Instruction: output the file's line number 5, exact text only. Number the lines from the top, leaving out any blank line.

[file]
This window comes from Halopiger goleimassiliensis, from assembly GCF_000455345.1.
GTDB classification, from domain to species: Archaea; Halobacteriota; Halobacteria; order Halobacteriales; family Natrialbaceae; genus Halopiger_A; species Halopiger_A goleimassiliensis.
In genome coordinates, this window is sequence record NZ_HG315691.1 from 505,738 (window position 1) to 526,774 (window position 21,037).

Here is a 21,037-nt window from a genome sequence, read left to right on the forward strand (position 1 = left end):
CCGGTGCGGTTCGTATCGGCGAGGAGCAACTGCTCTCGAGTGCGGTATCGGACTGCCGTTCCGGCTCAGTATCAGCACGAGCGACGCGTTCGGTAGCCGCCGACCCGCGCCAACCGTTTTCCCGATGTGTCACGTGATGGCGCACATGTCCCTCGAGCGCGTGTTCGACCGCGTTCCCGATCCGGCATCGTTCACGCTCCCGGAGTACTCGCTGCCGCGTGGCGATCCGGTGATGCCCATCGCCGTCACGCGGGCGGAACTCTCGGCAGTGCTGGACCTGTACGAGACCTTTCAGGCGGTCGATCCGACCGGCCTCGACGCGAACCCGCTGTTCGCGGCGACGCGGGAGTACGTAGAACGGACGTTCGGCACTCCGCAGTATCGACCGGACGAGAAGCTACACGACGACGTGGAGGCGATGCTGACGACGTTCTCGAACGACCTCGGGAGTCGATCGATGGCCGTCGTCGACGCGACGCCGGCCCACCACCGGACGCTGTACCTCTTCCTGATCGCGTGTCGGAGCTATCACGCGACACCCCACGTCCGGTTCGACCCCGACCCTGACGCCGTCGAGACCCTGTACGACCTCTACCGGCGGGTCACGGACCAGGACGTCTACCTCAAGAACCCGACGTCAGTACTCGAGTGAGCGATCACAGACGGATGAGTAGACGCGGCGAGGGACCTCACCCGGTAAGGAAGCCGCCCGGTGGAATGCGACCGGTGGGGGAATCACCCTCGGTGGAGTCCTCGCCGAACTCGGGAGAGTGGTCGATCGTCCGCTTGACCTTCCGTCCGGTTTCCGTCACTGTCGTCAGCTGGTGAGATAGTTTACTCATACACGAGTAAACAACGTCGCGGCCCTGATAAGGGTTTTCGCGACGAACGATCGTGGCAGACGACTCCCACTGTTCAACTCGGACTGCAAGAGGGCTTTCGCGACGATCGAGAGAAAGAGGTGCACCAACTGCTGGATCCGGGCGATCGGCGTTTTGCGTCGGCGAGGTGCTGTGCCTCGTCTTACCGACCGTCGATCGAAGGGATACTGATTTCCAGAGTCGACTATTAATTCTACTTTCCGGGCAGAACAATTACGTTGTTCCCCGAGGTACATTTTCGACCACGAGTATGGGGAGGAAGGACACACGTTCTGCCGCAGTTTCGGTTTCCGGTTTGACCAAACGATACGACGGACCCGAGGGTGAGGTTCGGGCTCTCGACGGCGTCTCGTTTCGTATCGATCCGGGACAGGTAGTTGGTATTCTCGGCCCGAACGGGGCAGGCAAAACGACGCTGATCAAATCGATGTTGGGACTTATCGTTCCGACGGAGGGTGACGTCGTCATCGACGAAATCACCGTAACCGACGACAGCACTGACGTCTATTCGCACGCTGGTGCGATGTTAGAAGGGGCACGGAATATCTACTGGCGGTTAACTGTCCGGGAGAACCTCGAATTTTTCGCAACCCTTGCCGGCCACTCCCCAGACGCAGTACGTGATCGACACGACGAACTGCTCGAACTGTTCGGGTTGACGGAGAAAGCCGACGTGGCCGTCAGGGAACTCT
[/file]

CCGGTGCGGTTCGTATCGGCGAGGAGCAACTGCTCTCGAGTGCGGTATCGGACTGCCGTTCCGGCTCAGTATCAGCACGAGCGACGCGTTCGGTAGCCGCCGACCCGCGCCAACCGTTTTCCCGATGTGTCACGTGATGGCGCACATGTCCCTCGAGCGCGTGTTCGACCGCGTTCCCGATCCGGCATCGTTCACGCTCCCGGAGTACTCGCTGCCGCGTGGCGATCCGGTGATGCCCATCGCCGTCACGCGGGCGGAACTCTCGGCAGTGCTGGACCTGTACGAGACCTTTCAGGCGGTCGATCCGACCGGCCTCGACGCGAACCCGCTGTTCGCGGCGACGCGGGAGTACGTAGAACGGACGTTCGGCACTCCGCAGTATCGACCGGACGAGAAGCTACACGACGACGTGGAGGCGATGCTGACGACGTTCTCGAACGACCTCGGGAGTCGATCGATGGCCGTCGTCGACGCGACGCCGGCCCACCACCGGACGCTGTACCTCTTCCTGATCGCGTGTCGGAGCTATCACGCGACACCCCACGTCCGGTTCGACCCCGACCCTGACGCCGTCGAGACCCTGTACGACCTCTACCGGCGGGTCACGGACCAGGACGTCTACCTCAAGAACCCGACGTCAGTACTCGAGTGAGCGATCACAGACGGATGAGTAGACGCGGCGAGGGACCTCACCCGGTAAGGAAGCCGCCCGGTGGAATGCGACCGGTGGGGGAATCACCCTCGGTGGAGTCCTCGCCGAACTCGGGAGAGTGGTCGATCGTCCGCTTGACCTTCCGTCCGGTTTCCGTCACTGTCGTCAGCTGGTGAGATAGTTTACTCATACACGAGTAAACAACGTCGCGGCCCTGATAAGGGTTTTCGCGACGAACGATCGTGGCAGACGACTCCCACTGTTCAACTCGGACTGCAAGAGGGCTTTCGCGACGATCGAGAGAAAGAGGTGCACCAACTGCTGGATCCGGGCGATCGGCGTTTTGCGTCGGCGAGGTGCTGTGCCTCGTCTTACCGACCGTCGATCGAAGGGATACTGATTTCCAGAGTCGACTATTAATTCTACTTTCCGGGCAGAACAATTACGTTGTTCCCCGAGGTACATTTTCGACCACGAGTATGGGGAGGAAGGACACACGTTCTGCCGCAGTTTCGGTTTCCGGTTTGACCAAACGATACGACGGACCCGAGGGTGAGGTTCGGGCTCTCGACGGCGTCTCGTTTCGTATCGATCCGGGACAGGTAGTTGGTATTCTCGGCCCGAACGGGGCAGGCAAAACGACGCTGATCAAATCGATGTTGGGACTTATCGTTCCGACGGAGGGTGACGTCGTCATCGACGAAATCACCGTAACCGACGACAGCACTGACGTCTATTCGCACGCTGGTGCGATGTTAGAAGGGGCACGGAATATCTACTGGCGGTTAACTGTCCGGGAGAACCTCGAATTTTTCGCAACCCTTGCCGGCCACTCCCCAGACGCAGTACGTGATCGACACGACGAACTGCTCGAACTGTTCGGGTTGACGGAGAAAGCCGACGTGGCCGTCAGGGAACTCT